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Official says employment situation reflected in 2019 minimum wage decision

2018/07/14 10:16

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SEJONG, July 14 (Yonhap) -- The chief of South Korea's minimum wage panel said Saturday that the country's employment situation was reflected in its decision on the 2019 minimum wage.

After marathon discussions, the Minimum Wage Council decided to set the minimum wage for next year at 8,350 won (US$7.37) per hour, up 10.9 percent from this year. Ryu Jang-soo, the chairman of Minimum Wage Commission under the labor ministry, said the members had to consider the employment situation in the country.

"We considered that (employment) can't be improved in a short period of time in this situation," Ryu said in a press conference after the minimum wage meeting at the government complex in Sejong, south of Seoul. "We made the decision after considering the nation's economy, employment situation and low-wage workers' wage hike."

   Both labor and business communities were not satisfied with the decision. The representatives for labor have demanded a 43 percent increase to 10,790 won, while those from the business side have called for a freeze. The council members representing management even boycotted the meeting.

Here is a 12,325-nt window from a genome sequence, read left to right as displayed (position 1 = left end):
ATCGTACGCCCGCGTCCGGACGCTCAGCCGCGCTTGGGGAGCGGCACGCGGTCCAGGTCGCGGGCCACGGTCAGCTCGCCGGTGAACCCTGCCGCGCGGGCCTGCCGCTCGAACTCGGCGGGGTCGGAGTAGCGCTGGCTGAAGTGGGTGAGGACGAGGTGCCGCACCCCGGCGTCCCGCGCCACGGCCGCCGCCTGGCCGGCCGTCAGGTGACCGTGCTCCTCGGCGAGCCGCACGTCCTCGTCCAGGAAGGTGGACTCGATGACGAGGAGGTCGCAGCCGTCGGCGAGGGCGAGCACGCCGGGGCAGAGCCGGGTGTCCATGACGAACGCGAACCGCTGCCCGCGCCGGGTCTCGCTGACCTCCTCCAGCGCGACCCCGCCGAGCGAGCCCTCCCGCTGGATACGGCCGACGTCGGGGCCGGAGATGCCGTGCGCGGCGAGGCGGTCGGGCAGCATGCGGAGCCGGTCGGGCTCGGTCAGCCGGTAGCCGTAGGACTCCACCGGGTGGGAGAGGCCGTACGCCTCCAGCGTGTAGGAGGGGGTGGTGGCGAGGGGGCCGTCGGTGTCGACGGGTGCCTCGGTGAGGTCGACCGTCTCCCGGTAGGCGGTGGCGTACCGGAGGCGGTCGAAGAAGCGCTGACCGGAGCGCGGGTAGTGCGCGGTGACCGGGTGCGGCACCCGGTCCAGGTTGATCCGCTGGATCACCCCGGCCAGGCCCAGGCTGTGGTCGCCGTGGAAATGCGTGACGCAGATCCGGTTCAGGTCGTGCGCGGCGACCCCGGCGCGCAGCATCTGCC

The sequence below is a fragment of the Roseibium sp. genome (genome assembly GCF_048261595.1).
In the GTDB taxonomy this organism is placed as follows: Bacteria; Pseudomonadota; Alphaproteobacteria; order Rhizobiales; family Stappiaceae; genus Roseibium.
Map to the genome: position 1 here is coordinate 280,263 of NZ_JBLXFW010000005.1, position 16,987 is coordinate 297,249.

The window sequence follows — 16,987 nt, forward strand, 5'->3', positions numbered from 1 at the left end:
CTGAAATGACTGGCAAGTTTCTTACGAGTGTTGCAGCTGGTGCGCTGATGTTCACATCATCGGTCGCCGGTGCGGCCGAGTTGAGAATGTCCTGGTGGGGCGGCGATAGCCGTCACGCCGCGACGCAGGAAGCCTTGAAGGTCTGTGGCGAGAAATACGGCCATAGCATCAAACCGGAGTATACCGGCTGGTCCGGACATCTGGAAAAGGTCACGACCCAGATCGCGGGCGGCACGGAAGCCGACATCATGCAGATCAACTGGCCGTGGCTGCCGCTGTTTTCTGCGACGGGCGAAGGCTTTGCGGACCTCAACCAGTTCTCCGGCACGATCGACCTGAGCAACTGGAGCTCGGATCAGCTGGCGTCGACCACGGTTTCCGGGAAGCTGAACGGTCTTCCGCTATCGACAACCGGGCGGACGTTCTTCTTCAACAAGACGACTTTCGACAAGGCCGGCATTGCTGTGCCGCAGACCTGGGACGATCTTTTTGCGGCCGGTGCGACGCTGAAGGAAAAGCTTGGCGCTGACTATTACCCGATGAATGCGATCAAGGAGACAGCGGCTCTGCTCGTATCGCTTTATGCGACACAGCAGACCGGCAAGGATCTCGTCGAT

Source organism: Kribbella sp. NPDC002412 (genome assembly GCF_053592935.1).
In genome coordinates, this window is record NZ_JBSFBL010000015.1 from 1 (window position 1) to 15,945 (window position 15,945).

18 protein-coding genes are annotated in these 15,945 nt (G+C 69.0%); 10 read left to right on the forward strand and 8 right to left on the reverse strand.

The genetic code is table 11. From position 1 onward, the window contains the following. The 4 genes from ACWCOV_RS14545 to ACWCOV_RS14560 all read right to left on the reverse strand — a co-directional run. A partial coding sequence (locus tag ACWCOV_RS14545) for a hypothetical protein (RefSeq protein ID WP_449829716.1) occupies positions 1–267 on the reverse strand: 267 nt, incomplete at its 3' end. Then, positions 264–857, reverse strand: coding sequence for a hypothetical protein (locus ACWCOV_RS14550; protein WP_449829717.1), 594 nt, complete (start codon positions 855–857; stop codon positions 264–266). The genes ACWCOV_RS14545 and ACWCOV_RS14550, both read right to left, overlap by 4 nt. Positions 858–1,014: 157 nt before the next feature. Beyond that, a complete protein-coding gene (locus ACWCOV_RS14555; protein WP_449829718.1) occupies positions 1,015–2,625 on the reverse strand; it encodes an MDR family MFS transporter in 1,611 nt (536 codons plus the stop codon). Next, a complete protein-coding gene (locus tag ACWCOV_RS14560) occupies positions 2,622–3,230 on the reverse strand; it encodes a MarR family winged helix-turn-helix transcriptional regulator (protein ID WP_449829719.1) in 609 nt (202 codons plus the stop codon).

"In terms of public interest, we also had to consider not only low-wage workers but also the country's economy," he said. "Based on all those things, we thought it was appropriate to have that amount of a hike."

   After the council's decision, a group representing small-business owners called for a "moratorium," saying it would not follow the decision and would pay workers based on their own contracts. They also warned that a price hike is inevitable with the increase in labor costs.

Ryu said the council understands the difficulties of small-business owners and will come up with measures to help them.

"We'll submit a plan for small-business owners to the government and will actively request support," he said. "For our decision, we heavily recognized the difficulties of small-business owners, and we tried to find ways that low-wage workers and small-business owners can live together."

  

Ryu Jang-soo, the chairman of Minimum Wage Commission under the labor ministry, speaks at a press conference to talk about the minimum wage for 2019 at the government complex in Sejong, south of Seoul, on July 14, 2018. (Yonhap) Ryu Jang-soo, the chairman of Minimum Wage Commission under the labor ministry, speaks at a press conference to talk about the minimum wage for 2019 at the government complex in Sejong, south of Seoul, on July 14, 2018. (Yonhap)

kdon@yna.co.kr

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